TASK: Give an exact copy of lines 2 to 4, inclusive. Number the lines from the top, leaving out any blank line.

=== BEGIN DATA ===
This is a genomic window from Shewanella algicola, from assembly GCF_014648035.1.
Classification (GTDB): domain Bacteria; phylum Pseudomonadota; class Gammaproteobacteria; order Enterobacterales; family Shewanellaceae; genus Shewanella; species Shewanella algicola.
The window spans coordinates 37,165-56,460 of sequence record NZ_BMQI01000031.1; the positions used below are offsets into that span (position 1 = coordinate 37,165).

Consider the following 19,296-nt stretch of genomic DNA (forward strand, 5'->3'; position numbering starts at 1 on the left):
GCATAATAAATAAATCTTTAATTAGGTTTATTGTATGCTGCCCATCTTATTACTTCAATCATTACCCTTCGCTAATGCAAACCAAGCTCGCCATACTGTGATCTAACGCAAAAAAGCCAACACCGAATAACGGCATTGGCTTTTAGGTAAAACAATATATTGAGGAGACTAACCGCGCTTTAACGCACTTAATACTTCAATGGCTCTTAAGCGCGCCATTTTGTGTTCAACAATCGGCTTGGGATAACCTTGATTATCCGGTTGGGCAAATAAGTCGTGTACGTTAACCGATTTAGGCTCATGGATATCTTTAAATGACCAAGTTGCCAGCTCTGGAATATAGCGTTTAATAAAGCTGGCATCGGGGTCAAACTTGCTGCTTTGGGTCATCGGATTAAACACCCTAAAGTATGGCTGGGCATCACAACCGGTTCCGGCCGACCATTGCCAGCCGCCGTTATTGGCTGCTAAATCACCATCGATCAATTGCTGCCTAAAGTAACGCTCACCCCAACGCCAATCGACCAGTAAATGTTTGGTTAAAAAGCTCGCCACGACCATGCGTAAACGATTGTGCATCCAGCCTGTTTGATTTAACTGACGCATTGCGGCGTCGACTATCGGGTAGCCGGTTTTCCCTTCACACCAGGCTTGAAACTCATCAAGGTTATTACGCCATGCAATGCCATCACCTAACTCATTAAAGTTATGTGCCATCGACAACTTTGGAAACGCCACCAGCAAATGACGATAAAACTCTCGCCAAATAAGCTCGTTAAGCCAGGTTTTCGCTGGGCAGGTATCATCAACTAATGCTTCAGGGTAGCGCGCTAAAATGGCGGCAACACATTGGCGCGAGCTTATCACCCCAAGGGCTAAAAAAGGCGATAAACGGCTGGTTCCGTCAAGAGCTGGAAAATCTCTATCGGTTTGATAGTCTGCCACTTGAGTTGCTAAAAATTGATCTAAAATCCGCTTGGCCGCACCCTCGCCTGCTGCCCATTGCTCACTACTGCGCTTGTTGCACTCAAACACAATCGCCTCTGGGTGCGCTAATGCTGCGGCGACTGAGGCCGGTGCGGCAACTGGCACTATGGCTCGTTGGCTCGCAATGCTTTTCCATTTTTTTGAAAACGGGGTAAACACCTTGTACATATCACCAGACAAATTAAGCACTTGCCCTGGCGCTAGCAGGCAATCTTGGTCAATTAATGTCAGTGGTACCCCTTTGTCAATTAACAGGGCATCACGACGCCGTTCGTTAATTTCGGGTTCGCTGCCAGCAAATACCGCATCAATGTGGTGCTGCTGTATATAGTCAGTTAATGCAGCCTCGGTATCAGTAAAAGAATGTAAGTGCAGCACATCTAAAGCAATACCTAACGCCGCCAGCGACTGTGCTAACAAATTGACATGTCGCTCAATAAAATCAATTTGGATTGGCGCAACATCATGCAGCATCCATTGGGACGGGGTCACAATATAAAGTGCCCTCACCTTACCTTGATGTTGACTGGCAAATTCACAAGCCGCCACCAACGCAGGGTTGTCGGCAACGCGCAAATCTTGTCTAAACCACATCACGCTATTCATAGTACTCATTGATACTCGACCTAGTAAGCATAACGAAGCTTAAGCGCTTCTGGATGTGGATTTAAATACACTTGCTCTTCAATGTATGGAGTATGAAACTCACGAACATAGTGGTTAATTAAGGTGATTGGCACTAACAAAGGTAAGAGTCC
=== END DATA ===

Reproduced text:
Classification (GTDB): domain Bacteria; phylum Pseudomonadota; class Gammaproteobacteria; order Enterobacterales; family Shewanellaceae; genus Shewanella; species Shewanella algicola.
The window spans coordinates 37,165-56,460 of sequence record NZ_BMQI01000031.1; the positions used below are offsets into that span (position 1 = coordinate 37,165).

Consider the following 19,296-nt stretch of genomic DNA (forward strand, 5'->3'; position numbering starts at 1 on the left):